MacGill says Holland must play in India
Stuart MacGill has warned the Australian selectors that taking away young players as understudies is "fraught with danger", but he hopes Jon Holland, the Victorian spinner, has been picked on the India one-day tour for the right reasons. Holland, a 22-year-old left-arm orthodox, appeared in only eight 50-over games for Victoria and Australia A before winning his elevation, with Andrew Hilditch and his fellow panellists searching for an answer to Australia's long-term slow bowling problems.
While MacGill, who gained 208 wickets in 44 Tests, said selections like Holland's did not devalue the national cap, he felt the spinner had to be picked in the unit because he was wanted to play. "There's nothing wrong with giving him a go," MacGill told the Sydney Morning Herald. "The only way it's damaging is if they're taking him along to get a feel for being around the squad, without having any plans to throw him into a game. That can blow up in your face if there's an injury or someone is forced out."
Nathan Hauritz is Australia's No. 1 slow bowler and will be called upon for a lot of action in the seven one-day matches, which start on October 25. Holland has been tipped for big things by Allan Border, but has played only 17 senior games and is ranked behind Bryce McGain at Victoria.
''I really hope they have picked Jon Holland because they want him to play and make a proper contribution,'' MacGill said. ''Taking players away as understudies is fraught with danger. If they play when it wasn't part of the plan, that's when you're in the s***. That's when the cap is devalued. But I don't think that's the case with Jon.''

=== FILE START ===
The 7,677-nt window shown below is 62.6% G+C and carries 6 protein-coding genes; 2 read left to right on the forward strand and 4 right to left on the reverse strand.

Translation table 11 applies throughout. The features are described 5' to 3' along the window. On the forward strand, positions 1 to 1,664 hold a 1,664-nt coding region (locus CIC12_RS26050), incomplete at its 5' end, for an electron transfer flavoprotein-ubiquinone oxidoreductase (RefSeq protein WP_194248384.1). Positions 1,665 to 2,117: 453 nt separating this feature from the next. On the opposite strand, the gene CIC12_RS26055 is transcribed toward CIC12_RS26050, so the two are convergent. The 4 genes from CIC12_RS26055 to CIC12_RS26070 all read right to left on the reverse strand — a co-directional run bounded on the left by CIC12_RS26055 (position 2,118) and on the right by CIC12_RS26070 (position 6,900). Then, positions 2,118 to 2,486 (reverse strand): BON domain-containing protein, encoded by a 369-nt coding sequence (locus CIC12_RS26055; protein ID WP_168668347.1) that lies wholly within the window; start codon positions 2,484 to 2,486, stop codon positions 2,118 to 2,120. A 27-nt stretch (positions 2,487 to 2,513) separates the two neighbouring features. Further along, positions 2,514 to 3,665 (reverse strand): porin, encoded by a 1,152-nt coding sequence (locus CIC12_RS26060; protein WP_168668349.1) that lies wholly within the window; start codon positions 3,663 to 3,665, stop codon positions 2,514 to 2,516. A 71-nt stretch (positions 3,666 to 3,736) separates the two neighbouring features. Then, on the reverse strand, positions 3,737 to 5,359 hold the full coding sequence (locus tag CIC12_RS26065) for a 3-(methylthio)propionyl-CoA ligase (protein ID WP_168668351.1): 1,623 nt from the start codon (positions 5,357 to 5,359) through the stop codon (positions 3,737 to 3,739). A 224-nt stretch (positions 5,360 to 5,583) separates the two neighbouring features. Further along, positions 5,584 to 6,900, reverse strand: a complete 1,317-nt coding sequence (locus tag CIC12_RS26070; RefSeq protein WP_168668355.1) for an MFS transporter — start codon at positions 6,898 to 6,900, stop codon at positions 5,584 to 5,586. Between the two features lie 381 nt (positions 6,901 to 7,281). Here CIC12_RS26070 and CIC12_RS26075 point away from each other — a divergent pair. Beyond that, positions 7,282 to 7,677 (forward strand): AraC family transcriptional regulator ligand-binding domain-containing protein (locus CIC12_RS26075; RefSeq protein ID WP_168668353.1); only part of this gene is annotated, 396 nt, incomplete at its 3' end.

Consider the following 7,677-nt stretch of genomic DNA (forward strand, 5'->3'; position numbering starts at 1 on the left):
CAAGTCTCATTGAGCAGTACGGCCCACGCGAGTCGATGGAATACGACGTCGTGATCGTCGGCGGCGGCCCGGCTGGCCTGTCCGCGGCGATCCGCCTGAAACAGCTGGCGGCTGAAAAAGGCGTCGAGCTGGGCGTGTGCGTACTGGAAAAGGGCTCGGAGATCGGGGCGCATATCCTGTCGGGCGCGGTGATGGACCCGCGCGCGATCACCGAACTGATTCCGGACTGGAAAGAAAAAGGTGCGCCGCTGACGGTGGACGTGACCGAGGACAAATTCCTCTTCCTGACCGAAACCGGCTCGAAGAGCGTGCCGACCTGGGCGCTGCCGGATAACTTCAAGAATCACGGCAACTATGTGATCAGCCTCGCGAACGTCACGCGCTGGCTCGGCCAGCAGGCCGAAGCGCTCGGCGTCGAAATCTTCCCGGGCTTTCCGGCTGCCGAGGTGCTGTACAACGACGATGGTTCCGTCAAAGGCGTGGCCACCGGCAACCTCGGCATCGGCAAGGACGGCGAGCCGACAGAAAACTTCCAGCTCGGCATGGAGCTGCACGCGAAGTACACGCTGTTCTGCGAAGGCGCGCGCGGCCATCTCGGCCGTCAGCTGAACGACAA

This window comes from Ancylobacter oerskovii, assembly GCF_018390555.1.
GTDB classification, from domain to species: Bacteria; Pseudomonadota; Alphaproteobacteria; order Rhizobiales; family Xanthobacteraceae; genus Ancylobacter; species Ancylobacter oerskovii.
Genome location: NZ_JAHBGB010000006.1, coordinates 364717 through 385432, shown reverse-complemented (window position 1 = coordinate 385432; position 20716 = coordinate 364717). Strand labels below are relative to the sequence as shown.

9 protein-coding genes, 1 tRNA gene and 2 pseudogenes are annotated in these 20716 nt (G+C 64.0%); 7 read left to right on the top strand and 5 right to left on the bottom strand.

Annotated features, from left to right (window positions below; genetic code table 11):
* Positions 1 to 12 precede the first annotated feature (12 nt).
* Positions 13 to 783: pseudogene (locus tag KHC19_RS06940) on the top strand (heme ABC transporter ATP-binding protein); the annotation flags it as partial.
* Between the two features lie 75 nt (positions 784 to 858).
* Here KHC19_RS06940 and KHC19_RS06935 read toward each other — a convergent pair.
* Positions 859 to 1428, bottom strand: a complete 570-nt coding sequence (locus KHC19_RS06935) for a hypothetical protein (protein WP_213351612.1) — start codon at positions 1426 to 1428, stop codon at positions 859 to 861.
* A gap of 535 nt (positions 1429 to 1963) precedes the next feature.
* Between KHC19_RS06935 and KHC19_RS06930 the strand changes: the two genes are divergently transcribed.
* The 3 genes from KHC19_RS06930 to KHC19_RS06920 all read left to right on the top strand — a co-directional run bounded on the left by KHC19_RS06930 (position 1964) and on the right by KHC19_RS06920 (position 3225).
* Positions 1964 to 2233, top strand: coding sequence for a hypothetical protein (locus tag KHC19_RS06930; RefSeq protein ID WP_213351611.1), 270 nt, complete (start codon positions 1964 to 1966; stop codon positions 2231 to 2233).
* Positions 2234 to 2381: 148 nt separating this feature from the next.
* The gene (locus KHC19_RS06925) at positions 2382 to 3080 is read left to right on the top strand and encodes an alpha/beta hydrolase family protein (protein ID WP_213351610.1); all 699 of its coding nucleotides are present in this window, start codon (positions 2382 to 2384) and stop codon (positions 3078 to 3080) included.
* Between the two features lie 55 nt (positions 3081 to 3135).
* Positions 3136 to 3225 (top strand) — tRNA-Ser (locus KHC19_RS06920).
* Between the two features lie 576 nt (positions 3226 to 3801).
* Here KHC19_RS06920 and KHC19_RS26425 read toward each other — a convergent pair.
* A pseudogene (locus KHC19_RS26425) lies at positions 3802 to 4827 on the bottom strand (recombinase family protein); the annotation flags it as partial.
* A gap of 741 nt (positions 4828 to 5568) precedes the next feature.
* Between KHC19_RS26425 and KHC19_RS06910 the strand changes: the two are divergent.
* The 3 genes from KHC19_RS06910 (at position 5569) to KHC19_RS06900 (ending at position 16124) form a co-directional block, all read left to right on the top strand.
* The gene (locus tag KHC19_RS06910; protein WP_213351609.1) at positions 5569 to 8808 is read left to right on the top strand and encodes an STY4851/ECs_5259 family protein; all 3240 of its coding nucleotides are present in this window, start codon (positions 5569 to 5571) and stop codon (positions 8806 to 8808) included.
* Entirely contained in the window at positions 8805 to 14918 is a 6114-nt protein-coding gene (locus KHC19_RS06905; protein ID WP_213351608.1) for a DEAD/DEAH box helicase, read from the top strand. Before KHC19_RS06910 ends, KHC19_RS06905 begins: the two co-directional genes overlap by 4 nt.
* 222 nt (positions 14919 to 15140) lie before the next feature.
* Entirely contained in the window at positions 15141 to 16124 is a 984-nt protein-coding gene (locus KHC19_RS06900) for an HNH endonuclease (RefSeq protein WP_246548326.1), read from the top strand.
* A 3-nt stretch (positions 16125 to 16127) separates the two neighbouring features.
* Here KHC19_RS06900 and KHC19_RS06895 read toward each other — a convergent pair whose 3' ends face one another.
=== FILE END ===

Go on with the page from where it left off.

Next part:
MacGill knows the damage an early elevation can do after his mid-series retirement in the West Indies in 2008 led to Beau Casson, the left-arm wrist spinner, being called up. "They picked [Beau] for the West Indies tour but didn't expect him to play," he said. "They thought I'd be playing for another year so they could ease him in. But then I retired on that tour, he got a Test and …'' Soon after his arrival home Casson was not in the New South Wales side and hasn't been a serious national contender since, with Cameron White, Jason Krejza, Hauritz, McGain and Holland being preferred.
MacGill said Holland looks like a "naturally gifted bowler". "I can't see why he won't go well," he said. "He's mature and down to earth, which is well and good, but that doesn't make him the Messiah. Give him time.''